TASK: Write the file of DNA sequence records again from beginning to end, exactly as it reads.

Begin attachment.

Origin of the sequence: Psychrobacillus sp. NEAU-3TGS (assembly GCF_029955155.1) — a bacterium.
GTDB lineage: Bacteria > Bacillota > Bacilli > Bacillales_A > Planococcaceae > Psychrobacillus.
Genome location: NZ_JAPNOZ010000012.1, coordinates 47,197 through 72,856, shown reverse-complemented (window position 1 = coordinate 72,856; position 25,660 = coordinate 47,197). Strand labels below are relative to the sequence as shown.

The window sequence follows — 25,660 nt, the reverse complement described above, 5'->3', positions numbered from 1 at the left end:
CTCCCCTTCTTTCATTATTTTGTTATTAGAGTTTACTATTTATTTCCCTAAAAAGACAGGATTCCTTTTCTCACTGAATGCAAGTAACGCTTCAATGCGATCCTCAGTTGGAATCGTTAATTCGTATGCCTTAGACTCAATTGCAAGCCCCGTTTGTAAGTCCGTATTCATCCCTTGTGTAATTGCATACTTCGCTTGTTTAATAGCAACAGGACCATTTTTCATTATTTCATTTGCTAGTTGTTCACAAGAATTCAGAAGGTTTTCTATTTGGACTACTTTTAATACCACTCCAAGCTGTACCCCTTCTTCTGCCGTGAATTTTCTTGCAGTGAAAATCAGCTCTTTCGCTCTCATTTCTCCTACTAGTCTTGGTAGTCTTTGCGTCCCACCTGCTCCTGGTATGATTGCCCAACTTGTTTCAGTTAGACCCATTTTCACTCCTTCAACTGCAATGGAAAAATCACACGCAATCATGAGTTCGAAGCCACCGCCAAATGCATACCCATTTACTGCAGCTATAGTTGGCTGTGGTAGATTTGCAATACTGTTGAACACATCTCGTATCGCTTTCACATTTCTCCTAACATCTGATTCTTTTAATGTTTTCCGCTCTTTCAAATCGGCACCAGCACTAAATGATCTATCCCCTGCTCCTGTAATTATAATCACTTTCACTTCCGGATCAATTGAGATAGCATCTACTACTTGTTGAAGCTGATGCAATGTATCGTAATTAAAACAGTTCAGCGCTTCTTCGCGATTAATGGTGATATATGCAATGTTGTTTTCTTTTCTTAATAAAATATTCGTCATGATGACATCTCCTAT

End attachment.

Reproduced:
Origin of the sequence: Psychrobacillus sp. NEAU-3TGS (assembly GCF_029955155.1) — a bacterium.
GTDB lineage: Bacteria > Bacillota > Bacilli > Bacillales_A > Planococcaceae > Psychrobacillus.
Genome location: NZ_JAPNOZ010000012.1, coordinates 47,197 through 72,856, shown reverse-complemented (window position 1 = coordinate 72,856; position 25,660 = coordinate 47,197). Strand labels below are relative to the sequence as shown.

The window sequence follows — 25,660 nt, the reverse complement described above, 5'->3', positions numbered from 1 at the left end:
CTCCCCTTCTTTCATTATTTTGTTATTAGAGTTTACTATTTATTTCCCTAAAAAGACAGGATTCCTTTTCTCACTGAATGCAAGTAACGCTTCAATGCGATCCTCAGTTGGAATCGTTAATTCGTATGCCTTAGACTCAATTGCAAGCCCCGTTTGTAAGTCCGTATTCATCCCTTGTGTAATTGCATACTTCGCTTGTTTAATAGCAACAGGACCATTTTTCATTATTTCATTTGCTAGTTGTTCACAAGAATTCAGAAGGTTTTCTATTTGGACTACTTTTAATACCACTCCAAGCTGTACCCCTTCTTCTGCCGTGAATTTTCTTGCAGTGAAAATCAGCTCTTTCGCTCTCATTTCTCCTACTAGTCTTGGTAGTCTTTGCGTCCCACCTGCTCCTGGTATGATTGCCCAACTTGTTTCAGTTAGACCCATTTTCACTCCTTCAACTGCAATGGAAAAATCACACGCAATCATGAGTTCGAAGCCACCGCCAAATGCATACCCATTTACTGCAGCTATAGTTGGCTGTGGTAGATTTGCAATACTGTTGAACACATCTCGTATCGCTTTCACATTTCTCCTAACATCTGATTCTTTTAATGTTTTCCGCTCTTTCAAATCGGCACCAGCACTAAATGATCTATCCCCTGCTCCTGTAATTATAATCACTTTCACTTCCGGATCAATTGAGATAGCATCTACTACTTGTTGAAGCTGATGCAATGTATCGTAATTAAAACAGTTCAGCGCTTCTTCGCGATTAATGGTGATATATGCAATGTTGTTTTCTTTTCTTAATAAAATATTCGTCATGATGACATCTCCTAT